who have relatives with authority in their firms, is being able to practice unethical behaviors in
the company without getting penalties because their relationships with the people with power.
These people are protecting them from being monitored which would lead to corruption in the
workplace.
Additionally, there is a conflict of interest that exists between employees who practice
nepotism and their employers. Firms are interested in hiring people that are capable of holding
their positions as much as possible, and this is the reason why job applicants should take tests,
and the most qualified applicant should get the job. In the case of nepotism, people who choose
to hire workers based on favoritism do not try to hire the most qualified applicant but try to serve
their interests. Employees in firms should not try to look for their well-being if it is against the
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firm’s interest like the case of nepotism, and thus practicing nepotism is unethical and should be
prohibited by the law.
However, some anti-nepotism laws already exist in some states in the US, but they
restrict this act only in some important governmental firms and agencies. Having laws that
prohibit practicing nepotism in some governmental agencies is essential to keep them away from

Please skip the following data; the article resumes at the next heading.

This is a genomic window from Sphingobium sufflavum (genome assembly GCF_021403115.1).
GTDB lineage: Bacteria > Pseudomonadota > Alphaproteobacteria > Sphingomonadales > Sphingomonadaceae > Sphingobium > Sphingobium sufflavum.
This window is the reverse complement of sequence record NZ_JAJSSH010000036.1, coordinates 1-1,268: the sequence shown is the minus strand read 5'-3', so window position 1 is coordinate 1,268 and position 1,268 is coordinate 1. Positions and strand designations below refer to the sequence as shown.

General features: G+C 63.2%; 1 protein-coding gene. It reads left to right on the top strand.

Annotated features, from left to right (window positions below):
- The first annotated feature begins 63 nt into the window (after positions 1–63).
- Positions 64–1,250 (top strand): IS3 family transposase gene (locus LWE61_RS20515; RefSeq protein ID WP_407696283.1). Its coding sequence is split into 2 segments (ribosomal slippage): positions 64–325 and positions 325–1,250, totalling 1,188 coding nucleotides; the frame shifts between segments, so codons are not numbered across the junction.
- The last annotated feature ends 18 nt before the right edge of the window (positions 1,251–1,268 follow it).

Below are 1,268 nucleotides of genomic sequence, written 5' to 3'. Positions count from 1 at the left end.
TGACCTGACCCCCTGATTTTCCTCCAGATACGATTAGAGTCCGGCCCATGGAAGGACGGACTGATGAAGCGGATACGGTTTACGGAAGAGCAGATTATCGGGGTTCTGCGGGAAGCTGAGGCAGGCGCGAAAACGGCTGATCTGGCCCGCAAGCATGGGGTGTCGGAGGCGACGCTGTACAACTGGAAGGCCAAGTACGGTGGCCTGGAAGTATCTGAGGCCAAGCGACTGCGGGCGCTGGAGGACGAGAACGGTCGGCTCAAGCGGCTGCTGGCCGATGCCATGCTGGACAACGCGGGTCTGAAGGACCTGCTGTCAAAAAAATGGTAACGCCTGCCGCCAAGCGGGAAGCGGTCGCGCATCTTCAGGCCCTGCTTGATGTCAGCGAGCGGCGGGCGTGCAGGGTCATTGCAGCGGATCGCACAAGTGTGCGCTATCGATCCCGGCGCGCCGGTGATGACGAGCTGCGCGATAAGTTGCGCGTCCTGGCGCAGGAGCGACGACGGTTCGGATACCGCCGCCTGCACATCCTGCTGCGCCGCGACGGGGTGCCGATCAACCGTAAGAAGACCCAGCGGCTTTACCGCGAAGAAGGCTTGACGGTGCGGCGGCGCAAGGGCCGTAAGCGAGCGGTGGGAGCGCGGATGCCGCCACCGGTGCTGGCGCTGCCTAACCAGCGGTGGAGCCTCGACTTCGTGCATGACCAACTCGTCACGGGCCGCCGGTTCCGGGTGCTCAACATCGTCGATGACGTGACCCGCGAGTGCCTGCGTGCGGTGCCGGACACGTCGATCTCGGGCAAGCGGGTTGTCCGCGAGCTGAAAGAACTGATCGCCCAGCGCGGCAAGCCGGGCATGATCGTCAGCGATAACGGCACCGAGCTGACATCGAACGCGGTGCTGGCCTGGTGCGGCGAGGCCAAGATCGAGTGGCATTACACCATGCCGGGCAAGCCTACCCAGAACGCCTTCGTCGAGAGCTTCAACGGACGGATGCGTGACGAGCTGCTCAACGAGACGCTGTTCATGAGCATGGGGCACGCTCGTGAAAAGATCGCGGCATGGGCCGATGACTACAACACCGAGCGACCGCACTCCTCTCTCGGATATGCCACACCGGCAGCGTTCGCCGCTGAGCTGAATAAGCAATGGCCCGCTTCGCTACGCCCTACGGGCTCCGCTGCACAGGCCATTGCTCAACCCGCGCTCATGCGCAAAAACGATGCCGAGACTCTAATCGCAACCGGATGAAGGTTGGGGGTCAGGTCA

favoritism in the workplace. However, it is not enough to restrict this practice to only some
governmental agencies since it exists in a lot of other government-related and non-government
public corporations where a large number of shareholders own shares. Nepotism is still unfair
and creates problems in the workplace in all public firms where hiring criteria should be based
on job specifications and not favoritism. Therefore, it should be prohibited by law in all public
corporations to avoid bias in the workplace.
Finally, having anti-nepotism laws for all public workplaces will protect the work
environment from being unfair. Having strict laws will give employees who feel unappreciated
because of nepotism the right to act against it and speak about it. In addition, the restriction of
nepotism will lower the level of corruption that might happen as a result of favoritism. In other
words, anti-nepotism laws will protect employees’ rights to work in a fair environment. For these
reasons, the government needs to act against all the individuals who practice nepotism in any
form in all public firms and government agencies.
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Works Cited
Benjamin, Tia. “What Is the Importance of Nepotism Policies in The
Workforce?”. Smallbusiness.Chron.Com, 2018,